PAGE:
CK: Yes. No, you got to leave them set and rest, give them some water. Then the feathers come off easy.
Q: Is that because they get frightened or something?
CK: Well, they get overheated. Then I remember one time we were coming home. Two Army guys — they says, “Mr. Kraemer?” I says, “Yeah.” “Well,” he says, “we got to take over your truck of chickens because we need that for the Army. They just took them. They paid us a price, but we paid for them and it give us a little extra, but it didn’t do our business any good. So I start talking to the fellow, and he says, “Oh,” he says, “we need frying chickens. Can you use a lot of stewing chickens?” I says, “Sure, I can use anything that’s chicken,” you know. He says, “Well, we can get some from downtown from the freezer if you can use that.” I says, “Sure.” That three-car garage there — we had that full of barrels of frozen chicken. The outside of that garage was white in the summertime from frost. But we sold them. People just glad to get them. Every time they had a big doings downtown for some Army officer, Charlie Kraemer had to get the chickens for them. (laughs)
Q: Do you remember how much chickens sold for at that time?
CK: A chicken sold for the same price they sell them now — about 35 cents. Ducks were a little higher, about 39, 40 cents. Turkeys were 45, and I remember the one year turkeys were hard to get. We were getting a dollar and a quarter a pound. We paid a dollar ten cents for them. We used to go out to Iowa to get them and bring them in. Turkeys almost died out that one time. They had that blackhead thing. They almost died out. Then they got some preventive medicine and now they don’t get that no more.
Q: Gee, I’ve learned a lot from this.
CK: Well, when you live 76 years you go through a lot. I want to hang on for a while yet.
Q: The poultry business is something that not many people are too familiar with.
CK: Well, poultry business is a business like this. If you feed the chickens, it costs you money. If you don’t feed them, you’re losing money. So you got to watch yourself pretty close. At that time, we used to make three and four cents a pound. Yes, if you made fifteen cents on a chicken, you did good.
Q: Did you buy feed?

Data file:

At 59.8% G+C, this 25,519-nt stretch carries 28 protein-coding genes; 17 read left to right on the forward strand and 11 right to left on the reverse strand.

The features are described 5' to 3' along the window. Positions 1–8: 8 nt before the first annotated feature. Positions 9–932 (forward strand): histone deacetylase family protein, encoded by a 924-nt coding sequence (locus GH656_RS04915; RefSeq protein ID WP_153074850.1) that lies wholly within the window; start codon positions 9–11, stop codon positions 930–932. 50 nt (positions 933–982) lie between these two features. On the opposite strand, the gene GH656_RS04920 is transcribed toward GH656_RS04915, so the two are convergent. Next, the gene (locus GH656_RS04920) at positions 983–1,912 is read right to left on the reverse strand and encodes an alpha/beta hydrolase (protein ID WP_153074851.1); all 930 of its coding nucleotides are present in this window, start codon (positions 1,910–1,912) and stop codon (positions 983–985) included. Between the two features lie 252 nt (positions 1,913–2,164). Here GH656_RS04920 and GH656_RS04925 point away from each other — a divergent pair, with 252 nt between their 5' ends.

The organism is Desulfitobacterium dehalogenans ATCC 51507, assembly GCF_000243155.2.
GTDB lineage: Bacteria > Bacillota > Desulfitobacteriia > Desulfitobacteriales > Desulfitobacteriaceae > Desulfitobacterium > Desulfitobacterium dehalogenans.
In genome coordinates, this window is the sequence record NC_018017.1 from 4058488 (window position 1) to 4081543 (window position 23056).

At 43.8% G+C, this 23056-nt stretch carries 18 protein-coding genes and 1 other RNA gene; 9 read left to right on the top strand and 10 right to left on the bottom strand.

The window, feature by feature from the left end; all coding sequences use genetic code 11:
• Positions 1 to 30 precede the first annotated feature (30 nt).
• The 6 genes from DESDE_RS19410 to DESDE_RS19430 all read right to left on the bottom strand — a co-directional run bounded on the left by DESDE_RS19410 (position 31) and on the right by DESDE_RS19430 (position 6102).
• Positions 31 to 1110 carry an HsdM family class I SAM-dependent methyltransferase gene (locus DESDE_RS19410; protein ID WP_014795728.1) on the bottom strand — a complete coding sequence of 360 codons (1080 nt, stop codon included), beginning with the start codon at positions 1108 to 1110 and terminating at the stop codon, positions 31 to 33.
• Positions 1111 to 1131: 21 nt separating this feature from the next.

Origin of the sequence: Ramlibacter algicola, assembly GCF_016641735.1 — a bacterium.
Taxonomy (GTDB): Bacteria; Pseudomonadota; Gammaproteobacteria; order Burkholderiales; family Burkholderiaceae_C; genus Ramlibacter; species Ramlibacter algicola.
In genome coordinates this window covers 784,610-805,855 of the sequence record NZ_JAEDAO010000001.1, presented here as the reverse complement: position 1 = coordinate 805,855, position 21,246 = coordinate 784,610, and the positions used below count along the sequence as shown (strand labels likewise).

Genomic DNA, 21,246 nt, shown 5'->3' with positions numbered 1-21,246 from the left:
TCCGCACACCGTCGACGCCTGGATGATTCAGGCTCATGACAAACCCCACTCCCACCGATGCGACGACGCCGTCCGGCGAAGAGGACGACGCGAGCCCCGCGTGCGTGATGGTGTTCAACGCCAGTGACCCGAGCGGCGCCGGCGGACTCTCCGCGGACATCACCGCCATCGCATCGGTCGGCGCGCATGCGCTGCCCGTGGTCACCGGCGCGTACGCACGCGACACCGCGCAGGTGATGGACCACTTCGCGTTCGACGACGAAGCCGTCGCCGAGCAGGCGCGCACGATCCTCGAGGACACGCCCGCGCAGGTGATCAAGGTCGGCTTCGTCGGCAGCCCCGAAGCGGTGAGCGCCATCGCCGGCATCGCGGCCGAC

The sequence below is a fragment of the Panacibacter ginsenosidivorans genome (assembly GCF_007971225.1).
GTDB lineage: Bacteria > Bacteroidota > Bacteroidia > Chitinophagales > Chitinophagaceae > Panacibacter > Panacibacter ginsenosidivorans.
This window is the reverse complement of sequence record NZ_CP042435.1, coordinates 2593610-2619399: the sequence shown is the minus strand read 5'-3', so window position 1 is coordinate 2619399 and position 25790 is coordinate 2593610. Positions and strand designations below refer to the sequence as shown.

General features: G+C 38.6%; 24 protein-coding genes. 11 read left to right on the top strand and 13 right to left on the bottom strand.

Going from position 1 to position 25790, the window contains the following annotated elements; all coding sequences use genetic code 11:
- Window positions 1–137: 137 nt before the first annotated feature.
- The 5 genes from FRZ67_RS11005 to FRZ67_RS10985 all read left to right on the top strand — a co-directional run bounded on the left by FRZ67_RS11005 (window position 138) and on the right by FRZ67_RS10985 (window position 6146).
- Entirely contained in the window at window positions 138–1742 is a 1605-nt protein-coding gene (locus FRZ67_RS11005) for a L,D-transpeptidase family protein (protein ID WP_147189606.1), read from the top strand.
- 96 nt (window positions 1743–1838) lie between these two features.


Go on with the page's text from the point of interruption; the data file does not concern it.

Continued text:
CK: Well, at first we did, and after a while we bought the farms out in Arlington Heights and one was on . . . (pauses) . . . oh, geez. One was on Golf Road; the other one was on Higgins Road. We used to farm them two. There was 65 acres. Grow our own feed then. Otherwise you couldn’t compete. Then when the chain stores came, well, that was the end of the story. We had to get out. They used to sell the chickens, at that time I think it was 29 cents a pound. We were paying 29 cents a pound live, and they were selling it already eviscerated for 29 cents. How you going to come out? So, we just closed up.
Q: Well, what did you do after you closed the poultry business?
CK: After the poultry business, I went to work at Bell and Gossett. Then I got into research over there. I worked there for fourteen years. I retired out of that. The property on Dempster Street, I sold that. We got this. This is getting too much.
Q: Yes, it’s a big place.
CK: It seems every year I’m (laughs) getting closer to the ground.
Q: Can you think of anything else?
CK: Do you know when Max Factor was kidnapped?
CK: That was in the Dells. He come up to our place. That’s where they stopped him. That’s when they picked him up. The police come by us at that time and asked, “Did you hear anything.” My dad said, “We don’t see nothing. We don’t hear nothing.” (laughter) He didn’t want to get in with the gang.
Q: Oh, that was exciting.
CK: That was right in front of our house where they stopped him. Them were days. The people in Morton Grove — we got along with the taverns. We didn’t bother them; they didn’t bother us. That’s the only way to get along with them people, you know.
Q: I understand that a lot of them used to go and listen to the music and look in the windows.
CK: Oh, yes. Yes, you could sit down there. Well, there’s one story . . .
Q: I’d like to hear it.